Jane Rosenthal, Paula Weinstein and Chanel celebrated a new record for the Tribeca Film Festival on Friday. This year’s installment will showcase the works of 51 female directors — the highest number of women filmmakers in the festival’s history.
“Good,” exclaimed Diane Lane upon learning of the new record. The Tribeca jury member wasn’t previously aware of the news and admitted she’s still learning “the statistics” surrounding women in film. “What’s really important is the voice that gets heard through the medium — whatever the medium is, whether it’s painting or music or other film. There are so many art forms that exist, so now, what they reflect will be more and more of the female experience.”
Lane joined Christina Ricci, Dianna Agron, Joy Bryant, A.V. Rockwell, Mariska Hargitay and Laurie Simmons at the Women’s Filmmaker Luncheon presented by Through Her Lens: The Tribeca Chanel Women’s Filmmaker Program at The Odeon. The Tribeca restaurant holds significance to Simmons, whose daughter, Lena Dunham, has a tattoo of the restaurant inexplicably placed on her behind.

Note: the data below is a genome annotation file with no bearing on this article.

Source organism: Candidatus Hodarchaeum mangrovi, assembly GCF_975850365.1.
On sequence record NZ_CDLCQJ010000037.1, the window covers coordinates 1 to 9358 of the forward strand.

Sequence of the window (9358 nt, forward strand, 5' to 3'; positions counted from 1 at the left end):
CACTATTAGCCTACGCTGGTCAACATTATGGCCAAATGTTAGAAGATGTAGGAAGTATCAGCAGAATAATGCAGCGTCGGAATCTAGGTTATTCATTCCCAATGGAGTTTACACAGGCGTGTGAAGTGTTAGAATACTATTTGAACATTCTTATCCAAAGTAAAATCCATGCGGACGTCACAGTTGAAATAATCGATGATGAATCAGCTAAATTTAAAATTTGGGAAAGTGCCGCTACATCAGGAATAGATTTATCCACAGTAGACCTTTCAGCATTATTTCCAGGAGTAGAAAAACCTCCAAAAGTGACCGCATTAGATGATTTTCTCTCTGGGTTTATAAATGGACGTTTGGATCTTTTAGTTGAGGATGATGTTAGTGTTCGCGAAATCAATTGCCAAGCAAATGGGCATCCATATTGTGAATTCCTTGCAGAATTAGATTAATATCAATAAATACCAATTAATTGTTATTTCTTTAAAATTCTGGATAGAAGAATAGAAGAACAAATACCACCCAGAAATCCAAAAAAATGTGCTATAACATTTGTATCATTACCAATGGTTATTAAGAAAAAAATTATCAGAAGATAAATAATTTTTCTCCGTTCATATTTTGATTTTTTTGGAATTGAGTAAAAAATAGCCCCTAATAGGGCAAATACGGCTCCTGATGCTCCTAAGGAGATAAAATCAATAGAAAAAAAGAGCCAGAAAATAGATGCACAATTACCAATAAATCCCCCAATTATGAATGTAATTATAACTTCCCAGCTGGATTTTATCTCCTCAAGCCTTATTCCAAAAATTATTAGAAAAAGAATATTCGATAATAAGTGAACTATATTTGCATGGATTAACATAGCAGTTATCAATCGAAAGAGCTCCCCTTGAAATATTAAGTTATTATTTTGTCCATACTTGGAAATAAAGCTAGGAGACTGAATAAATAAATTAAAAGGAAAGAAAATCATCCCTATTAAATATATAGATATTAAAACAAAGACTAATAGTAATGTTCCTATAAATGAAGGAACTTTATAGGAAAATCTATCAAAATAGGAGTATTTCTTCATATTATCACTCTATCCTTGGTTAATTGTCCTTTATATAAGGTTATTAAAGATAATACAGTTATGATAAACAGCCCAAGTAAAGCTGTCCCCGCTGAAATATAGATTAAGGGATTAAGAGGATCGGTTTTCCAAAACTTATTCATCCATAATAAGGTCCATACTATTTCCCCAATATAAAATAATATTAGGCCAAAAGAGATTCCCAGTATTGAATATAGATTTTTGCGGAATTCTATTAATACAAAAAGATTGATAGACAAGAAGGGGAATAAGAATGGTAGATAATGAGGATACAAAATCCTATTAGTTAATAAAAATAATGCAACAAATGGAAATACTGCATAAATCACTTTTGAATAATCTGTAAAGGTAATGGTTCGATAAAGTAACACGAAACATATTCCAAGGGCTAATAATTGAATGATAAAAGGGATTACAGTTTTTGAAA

“I’m completely thrilled to be in the company of so many women,” Simmons said. “I’m a visual artist and when I entered the art world in the mid-Seventies, I landed squarely in the middle of a man’s world.” Though new to the filmmaking world herself, the artist offered some words of advice to women hoping to break through: “Band together with your own kind. When women stick together, things really happen. Support your colleagues — don’t compete with them. There’s real power in numbers. I’m all about girl gangs.”
Bryant was less amused by the notion that 51 female directors was by any means a high number. “It shouldn’t be news, it should be how it is everywhere,” she said, calling it “inspiring” nonetheless. “As long as that is a consistent thing, not just for the festival, but throughout Hollywood in general, it sends a powerful message to the powers that be that women can tell stories. They deserve to be given the same opportunities and chances that unknown men are given all the time.”
Rosenthal and Weinstein each shared a few words before inviting guests to dig into the spread of oysters, shrimp, salad, cold cuts and cheese. Weinstein in particular seemed to be celebrating more than just the festival’s record-breaking number of female directors.
“Bill O’Reilly got fired,” she said, garnering cheers from those around her. “I grew up when women [couldn’t] drive a car. A car company started pulling [ads] from [‘The O’Reilly Factor’] because they didn’t want to hurt their women clients, their women car-buyers. Women are that important to Mercedes-Benz, and thank goodness we’ve shown our power. We have to keep going. It’s not political correctness, it’s just correctness.”